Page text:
Minimally invasive approaches (laparoscopic or robotic) are used in various operations. Our aim was to compare them with the open approach in pancreaticoduodenectomy.Methods:
We conducted a search for articles published in MEDLINE database comparing minimally invasive (laparoscopic or robotic) with open pancreaticoduodenectomy on June 15, 2014.Results:
Our search yielded 136 articles. We excluded 122 articles and we took into consideration 14 (10 for laparoscopic and 4 for robotic pancreaticoduodenectomies). Most cases were related to malignant diseases and tumors treated with minimally invasive operations tended to be smaller. There were relatively high conversion rates in both laparoscopic (0% to 15%) and robotic procedures (4.5% to 10%). There were no significant differences regarding resection margins, rates of pancreatic fistula formation, bile leak, and delayed gastric emptying, reoperation rates, and intraoperative and postoperative mortality. On the contrary, blood loss was less in minimally invasive than open operations, although this difference was not always significant. Moreover, totally laparoscopic and robotic procedures lasted longer than the open ones, whereas hand-assisted laparoscopic procedures did not. However, the findings regarding the number of the retrieved lymph nodes, the length of hospital stay, and costs were inconclusive and controversial.Conclusions:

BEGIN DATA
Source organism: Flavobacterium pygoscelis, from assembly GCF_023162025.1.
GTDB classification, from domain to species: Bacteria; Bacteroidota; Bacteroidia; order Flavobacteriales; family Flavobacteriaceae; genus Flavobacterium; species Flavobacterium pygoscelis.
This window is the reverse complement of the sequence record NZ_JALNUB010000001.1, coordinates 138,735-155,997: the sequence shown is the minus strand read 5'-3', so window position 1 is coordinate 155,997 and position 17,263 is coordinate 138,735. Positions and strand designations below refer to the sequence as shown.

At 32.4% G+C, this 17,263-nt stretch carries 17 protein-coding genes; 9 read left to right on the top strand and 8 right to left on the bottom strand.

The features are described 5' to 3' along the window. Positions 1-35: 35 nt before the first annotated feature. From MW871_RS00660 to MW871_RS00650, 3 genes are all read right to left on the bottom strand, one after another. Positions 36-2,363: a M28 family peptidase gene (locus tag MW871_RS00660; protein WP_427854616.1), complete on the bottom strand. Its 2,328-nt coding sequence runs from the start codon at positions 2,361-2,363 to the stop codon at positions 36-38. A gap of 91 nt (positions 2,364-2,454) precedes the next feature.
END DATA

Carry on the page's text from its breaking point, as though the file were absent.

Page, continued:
Laparoscopic and robotic pancreaticoduodenectomy are feasible, safe, and oncologically equivalent alternatives to open pancreaticoduodenectomy. Minimally invasive operations have the advantage of the less blood loss, but totally laparoscopic and robotic procedures last longer than open procedures.